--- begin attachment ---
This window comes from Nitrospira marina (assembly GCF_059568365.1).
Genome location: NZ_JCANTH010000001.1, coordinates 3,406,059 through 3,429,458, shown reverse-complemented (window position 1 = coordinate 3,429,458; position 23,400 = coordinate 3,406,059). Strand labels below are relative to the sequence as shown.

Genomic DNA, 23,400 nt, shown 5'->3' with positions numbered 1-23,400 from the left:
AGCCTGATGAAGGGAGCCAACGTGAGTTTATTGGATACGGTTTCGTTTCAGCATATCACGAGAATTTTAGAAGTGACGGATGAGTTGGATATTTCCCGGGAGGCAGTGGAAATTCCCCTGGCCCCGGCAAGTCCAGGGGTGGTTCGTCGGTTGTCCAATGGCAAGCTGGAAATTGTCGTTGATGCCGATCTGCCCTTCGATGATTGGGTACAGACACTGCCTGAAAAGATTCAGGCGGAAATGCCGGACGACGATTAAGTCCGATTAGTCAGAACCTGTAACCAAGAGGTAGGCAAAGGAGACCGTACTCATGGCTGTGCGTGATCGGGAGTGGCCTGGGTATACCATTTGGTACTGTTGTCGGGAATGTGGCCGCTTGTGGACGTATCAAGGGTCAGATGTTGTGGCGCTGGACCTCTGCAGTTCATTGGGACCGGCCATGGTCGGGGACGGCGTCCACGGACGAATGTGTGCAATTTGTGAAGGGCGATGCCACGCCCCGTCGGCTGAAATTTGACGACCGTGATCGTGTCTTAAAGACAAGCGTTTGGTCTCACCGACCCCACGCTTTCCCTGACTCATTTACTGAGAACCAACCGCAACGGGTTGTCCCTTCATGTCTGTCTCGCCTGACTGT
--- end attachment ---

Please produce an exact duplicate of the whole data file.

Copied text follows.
This window comes from Nitrospira marina (assembly GCF_059568365.1).
Genome location: NZ_JCANTH010000001.1, coordinates 3,406,059 through 3,429,458, shown reverse-complemented (window position 1 = coordinate 3,429,458; position 23,400 = coordinate 3,406,059). Strand labels below are relative to the sequence as shown.

Genomic DNA, 23,400 nt, shown 5'->3' with positions numbered 1-23,400 from the left:
AGCCTGATGAAGGGAGCCAACGTGAGTTTATTGGATACGGTTTCGTTTCAGCATATCACGAGAATTTTAGAAGTGACGGATGAGTTGGATATTTCCCGGGAGGCAGTGGAAATTCCCCTGGCCCCGGCAAGTCCAGGGGTGGTTCGTCGGTTGTCCAATGGCAAGCTGGAAATTGTCGTTGATGCCGATCTGCCCTTCGATGATTGGGTACAGACACTGCCTGAAAAGATTCAGGCGGAAATGCCGGACGACGATTAAGTCCGATTAGTCAGAACCTGTAACCAAGAGGTAGGCAAAGGAGACCGTACTCATGGCTGTGCGTGATCGGGAGTGGCCTGGGTATACCATTTGGTACTGTTGTCGGGAATGTGGCCGCTTGTGGACGTATCAAGGGTCAGATGTTGTGGCGCTGGACCTCTGCAGTTCATTGGGACCGGCCATGGTCGGGGACGGCGTCCACGGACGAATGTGTGCAATTTGTGAAGGGCGATGCCACGCCCCGTCGGCTGAAATTTGACGACCGTGATCGTGTCTTAAAGACAAGCGTTTGGTCTCACCGACCCCACGCTTTCCCTGACTCATTTACTGAGAACCAACCGCAACGGGTTGTCCCTTCATGTCTGTCTCGCCTGACTGT